Infinity Blade II
In need of a quick slash?
iGamer I liked the original Infinity Blade when it arrived just over a year ago, but it seemed to fall short of classic status due to the repetitive nature of the combat, the rigidly linear exploration and threadbare fantasy storyline.
This sequel does try to add a bit more variety to the formula, although I still found the continuous conveyor belt of demonic foes a tad tedious at times.
I was also a little miffed at the price increase: £4.99, compared to £3.99 for the original. And I’m no great fan of games that tempt you with in-app purchases for weapons and other items either – although, to be fair, you can still get by perfectly well without having to cough up extra cash for the Super Sword Of Thumping+3.
Blinded by the light: optical effects abound in IB II
The original Infinity Blade looked wonderful, and Infinity Blade II goes even further thanks to the A5 processor in the latest iPhone and iPad.
Developer Chair has really gone to town with the lighting effects, with endless shafts of light streaming through foliage and epic vistas with castles perched on craggy mountaintops.
The swipe'n'slash combat remains - but with a few new twists
In fact, it got so carried away with the lens-flare effects that there were times when I felt I needed sunglasses to go into combat.
And why is there lens flare anyway? Do games developers only see the real world through a camera's optics? My eyes certainly don't bring their own Photoshop filters with them.
You can now use two-handed hardware
The storyline follows straight on from the original game. You've wrested control of the mighty Infinity Blade sword from the God King and now you're heading off in search of the mysterious Worker of Secrets for some reason that I didn’t entirely understand.
Fortunately, there’s a tie-in paperback advertised within the game to shed some light on the finer details of the plot. And a soundtrack album too.
Fight is right
If you haven’t played the original game then Infinity Blade II offers you an introductory tutorial that shows you how to string together chains of attacks by flicking your finger back and forth across the screen, as well as other techniques such as dodging, parrying and blocking.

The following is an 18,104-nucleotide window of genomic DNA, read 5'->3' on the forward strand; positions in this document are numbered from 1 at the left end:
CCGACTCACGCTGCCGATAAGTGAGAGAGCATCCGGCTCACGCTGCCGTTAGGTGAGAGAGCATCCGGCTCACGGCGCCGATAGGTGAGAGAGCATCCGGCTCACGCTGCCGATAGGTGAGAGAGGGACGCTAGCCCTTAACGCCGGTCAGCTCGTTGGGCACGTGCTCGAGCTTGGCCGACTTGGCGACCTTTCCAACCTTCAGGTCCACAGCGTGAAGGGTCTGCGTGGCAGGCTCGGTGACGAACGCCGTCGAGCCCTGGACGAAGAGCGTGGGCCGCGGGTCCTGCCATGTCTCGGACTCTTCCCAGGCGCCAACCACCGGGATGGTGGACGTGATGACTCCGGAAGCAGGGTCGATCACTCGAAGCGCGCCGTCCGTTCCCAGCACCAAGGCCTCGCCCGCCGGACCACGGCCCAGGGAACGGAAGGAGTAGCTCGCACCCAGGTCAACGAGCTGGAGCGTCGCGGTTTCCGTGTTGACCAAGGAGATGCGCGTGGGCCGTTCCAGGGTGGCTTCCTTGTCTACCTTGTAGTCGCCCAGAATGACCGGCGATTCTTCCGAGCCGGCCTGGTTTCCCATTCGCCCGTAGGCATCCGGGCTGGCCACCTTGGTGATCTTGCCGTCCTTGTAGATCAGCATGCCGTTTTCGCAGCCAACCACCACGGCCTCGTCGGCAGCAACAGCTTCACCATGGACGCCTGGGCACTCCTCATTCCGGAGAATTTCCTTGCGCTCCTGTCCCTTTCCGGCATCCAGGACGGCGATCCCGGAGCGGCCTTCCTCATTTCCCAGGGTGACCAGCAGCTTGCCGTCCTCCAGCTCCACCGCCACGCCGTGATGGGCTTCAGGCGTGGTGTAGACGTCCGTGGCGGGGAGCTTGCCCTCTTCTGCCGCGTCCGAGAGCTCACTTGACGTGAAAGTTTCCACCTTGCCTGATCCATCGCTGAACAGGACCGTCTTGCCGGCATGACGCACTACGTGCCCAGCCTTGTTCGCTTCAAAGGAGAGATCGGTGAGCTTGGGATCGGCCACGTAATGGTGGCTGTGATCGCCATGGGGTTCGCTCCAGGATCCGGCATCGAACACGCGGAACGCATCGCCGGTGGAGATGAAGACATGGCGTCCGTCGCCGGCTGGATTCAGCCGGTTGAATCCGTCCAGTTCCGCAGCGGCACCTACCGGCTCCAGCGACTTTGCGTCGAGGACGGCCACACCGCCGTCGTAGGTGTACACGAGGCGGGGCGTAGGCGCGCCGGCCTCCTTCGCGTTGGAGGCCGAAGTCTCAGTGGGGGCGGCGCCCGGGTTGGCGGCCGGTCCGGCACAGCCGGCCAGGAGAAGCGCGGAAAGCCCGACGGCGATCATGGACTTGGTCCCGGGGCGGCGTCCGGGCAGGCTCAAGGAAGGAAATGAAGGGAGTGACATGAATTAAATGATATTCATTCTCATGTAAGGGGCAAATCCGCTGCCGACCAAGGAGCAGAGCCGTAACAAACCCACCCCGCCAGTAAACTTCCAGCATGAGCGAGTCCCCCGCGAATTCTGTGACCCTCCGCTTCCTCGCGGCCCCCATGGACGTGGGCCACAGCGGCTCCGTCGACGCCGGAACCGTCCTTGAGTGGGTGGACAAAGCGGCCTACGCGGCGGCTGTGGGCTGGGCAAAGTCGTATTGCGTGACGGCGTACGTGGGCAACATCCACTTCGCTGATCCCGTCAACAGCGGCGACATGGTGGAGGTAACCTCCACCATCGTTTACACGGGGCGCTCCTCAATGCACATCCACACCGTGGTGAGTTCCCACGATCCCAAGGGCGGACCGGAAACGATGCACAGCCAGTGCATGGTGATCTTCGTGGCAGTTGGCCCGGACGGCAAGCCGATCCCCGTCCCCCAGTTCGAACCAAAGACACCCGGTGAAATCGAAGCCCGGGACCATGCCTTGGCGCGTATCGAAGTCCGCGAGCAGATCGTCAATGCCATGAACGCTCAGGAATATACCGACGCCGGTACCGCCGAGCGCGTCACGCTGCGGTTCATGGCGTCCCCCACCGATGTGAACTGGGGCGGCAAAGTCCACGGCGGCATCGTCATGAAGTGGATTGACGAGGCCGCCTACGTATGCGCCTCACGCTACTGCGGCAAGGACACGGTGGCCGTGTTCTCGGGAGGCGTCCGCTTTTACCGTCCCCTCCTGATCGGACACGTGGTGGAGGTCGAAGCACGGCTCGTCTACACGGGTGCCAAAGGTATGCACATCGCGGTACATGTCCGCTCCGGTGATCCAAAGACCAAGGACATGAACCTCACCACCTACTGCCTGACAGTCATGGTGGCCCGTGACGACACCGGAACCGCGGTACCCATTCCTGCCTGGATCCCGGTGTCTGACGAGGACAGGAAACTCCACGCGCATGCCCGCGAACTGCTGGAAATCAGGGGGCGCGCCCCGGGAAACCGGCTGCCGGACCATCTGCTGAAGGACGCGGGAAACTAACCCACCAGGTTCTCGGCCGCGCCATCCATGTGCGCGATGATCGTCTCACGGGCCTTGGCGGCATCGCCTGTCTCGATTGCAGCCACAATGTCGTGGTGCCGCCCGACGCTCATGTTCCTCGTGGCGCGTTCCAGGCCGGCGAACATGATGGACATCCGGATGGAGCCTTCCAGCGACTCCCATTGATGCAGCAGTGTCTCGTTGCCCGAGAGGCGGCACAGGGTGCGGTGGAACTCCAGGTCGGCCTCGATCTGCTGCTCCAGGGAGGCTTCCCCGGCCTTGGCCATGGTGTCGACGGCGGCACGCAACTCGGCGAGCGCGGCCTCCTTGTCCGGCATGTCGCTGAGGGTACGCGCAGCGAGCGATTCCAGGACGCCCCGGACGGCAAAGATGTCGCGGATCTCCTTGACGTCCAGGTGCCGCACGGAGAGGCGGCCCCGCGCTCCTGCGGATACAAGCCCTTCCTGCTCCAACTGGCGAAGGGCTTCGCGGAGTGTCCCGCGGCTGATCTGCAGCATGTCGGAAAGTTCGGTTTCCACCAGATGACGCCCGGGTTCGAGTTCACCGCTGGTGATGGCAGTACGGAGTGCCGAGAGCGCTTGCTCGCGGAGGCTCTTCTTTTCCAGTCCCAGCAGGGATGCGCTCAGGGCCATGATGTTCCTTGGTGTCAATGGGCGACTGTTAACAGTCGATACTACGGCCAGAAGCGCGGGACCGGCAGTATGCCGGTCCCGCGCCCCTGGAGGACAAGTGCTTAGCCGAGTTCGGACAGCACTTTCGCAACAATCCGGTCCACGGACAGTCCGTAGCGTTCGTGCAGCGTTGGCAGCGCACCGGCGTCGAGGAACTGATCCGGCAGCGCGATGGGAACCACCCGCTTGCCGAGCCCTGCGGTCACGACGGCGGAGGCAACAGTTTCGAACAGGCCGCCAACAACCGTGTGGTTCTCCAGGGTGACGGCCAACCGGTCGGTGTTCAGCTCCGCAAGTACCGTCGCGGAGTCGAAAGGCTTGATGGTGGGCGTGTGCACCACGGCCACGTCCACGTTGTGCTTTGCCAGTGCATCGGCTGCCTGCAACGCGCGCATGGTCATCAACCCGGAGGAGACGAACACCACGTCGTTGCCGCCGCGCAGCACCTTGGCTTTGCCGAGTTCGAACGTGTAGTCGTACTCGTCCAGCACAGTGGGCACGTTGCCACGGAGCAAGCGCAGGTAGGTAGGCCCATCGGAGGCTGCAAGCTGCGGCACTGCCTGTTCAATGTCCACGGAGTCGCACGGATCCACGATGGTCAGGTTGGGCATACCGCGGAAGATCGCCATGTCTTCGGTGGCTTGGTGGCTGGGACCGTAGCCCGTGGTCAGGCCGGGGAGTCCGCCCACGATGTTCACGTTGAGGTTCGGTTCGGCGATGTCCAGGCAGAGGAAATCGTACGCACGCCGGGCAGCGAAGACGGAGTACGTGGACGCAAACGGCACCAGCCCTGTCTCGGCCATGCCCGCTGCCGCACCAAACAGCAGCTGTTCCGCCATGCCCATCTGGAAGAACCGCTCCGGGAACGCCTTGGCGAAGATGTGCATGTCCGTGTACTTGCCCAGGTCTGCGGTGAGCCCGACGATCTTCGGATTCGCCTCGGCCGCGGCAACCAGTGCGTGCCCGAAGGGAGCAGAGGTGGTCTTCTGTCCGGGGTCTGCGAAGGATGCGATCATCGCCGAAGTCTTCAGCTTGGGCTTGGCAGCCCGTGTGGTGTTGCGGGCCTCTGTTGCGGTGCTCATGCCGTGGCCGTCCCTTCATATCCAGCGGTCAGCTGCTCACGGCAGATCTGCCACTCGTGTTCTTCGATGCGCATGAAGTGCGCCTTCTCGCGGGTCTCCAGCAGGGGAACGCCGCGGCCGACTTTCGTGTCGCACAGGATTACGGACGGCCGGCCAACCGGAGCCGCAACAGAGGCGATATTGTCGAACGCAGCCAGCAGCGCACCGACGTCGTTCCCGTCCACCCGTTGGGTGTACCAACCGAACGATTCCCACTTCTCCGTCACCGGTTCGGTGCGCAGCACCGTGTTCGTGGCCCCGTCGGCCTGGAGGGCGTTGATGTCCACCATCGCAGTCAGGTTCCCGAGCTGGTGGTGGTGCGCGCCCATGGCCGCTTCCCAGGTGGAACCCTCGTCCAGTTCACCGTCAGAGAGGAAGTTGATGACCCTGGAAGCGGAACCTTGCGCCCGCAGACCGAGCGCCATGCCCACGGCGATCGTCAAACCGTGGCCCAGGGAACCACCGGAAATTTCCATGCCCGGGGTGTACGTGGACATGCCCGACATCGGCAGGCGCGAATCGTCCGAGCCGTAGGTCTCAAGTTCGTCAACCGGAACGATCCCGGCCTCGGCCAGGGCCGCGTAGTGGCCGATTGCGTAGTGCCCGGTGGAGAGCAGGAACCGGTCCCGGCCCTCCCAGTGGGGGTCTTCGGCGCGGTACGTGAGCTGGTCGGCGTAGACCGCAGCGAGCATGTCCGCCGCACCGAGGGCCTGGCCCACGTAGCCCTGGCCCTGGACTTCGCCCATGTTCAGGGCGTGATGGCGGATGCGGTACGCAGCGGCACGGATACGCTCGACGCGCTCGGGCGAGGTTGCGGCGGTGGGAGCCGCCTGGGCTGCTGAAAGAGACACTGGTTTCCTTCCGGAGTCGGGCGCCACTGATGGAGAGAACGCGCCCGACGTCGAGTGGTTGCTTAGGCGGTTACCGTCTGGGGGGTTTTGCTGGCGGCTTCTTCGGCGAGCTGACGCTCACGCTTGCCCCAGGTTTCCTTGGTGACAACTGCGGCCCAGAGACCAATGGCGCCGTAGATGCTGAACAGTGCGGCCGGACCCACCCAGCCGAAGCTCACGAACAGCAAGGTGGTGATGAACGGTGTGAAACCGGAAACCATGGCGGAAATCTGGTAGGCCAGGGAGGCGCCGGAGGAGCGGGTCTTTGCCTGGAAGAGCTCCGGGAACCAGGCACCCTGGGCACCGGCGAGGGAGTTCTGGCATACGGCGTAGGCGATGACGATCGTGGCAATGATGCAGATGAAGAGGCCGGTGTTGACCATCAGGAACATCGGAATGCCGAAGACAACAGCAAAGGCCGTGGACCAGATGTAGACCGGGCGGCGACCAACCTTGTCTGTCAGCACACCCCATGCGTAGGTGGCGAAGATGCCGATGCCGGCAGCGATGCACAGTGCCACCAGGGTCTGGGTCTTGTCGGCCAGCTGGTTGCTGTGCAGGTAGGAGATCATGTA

This is where the main changes in the game appear, as you now have a choice of three different types of weapon. You can stick with the standard sword and shield combo, play a nimble rogue type with a pair of daggers, or weigh in with a massive two-handed weapon for extra damage.
Score points, find gold, buy more kit
Your choice of weapon affects other aspects of combat too. Bulky two-handed weapons are useful for blocking your opponent’s blows, but you can’t block with little daggers so dual-wielding warriors will have to move more quickly and dodge from side to side.
You can also customise weapons with gems that do more damage, or add elemental effects such as fire injuries.
On the level
But while the combat mechanics are more varied and challenging, I simply didn’t find the storyline particularly engaging. The game essentially boils down to killing a bunch of bad guys then getting a cut-scene that tells you where to go in order to kill the next bunch of bad guys.
As a result, Infinity Blade II is a great game for playing in short bursts when you’re sitting on the tube or in your doctor’s waiting room, but it lacks the depth that would allow you to immerse yourself in it for a long stretch of time.
Armour gonner here...
There is, however, one new option looming on the horizon that could take Infinity Blade II into a whole new dimension. The developer is planning to use Apple’s iCloud tech to add a feature called ‘clashmobs’ – large-scale online battles involving groups of players battling against powerful new enemies.
This would allow Infinity Blade II to combine its single-player storyline with an engaging multiplayer element. That could be a really potent combination, but no definite release date for this feature has been announced as yet. So for now you’ll just have to stick with the pretty-yet-one-dimensional charms of Infinity Blade II’s single-player game. ®
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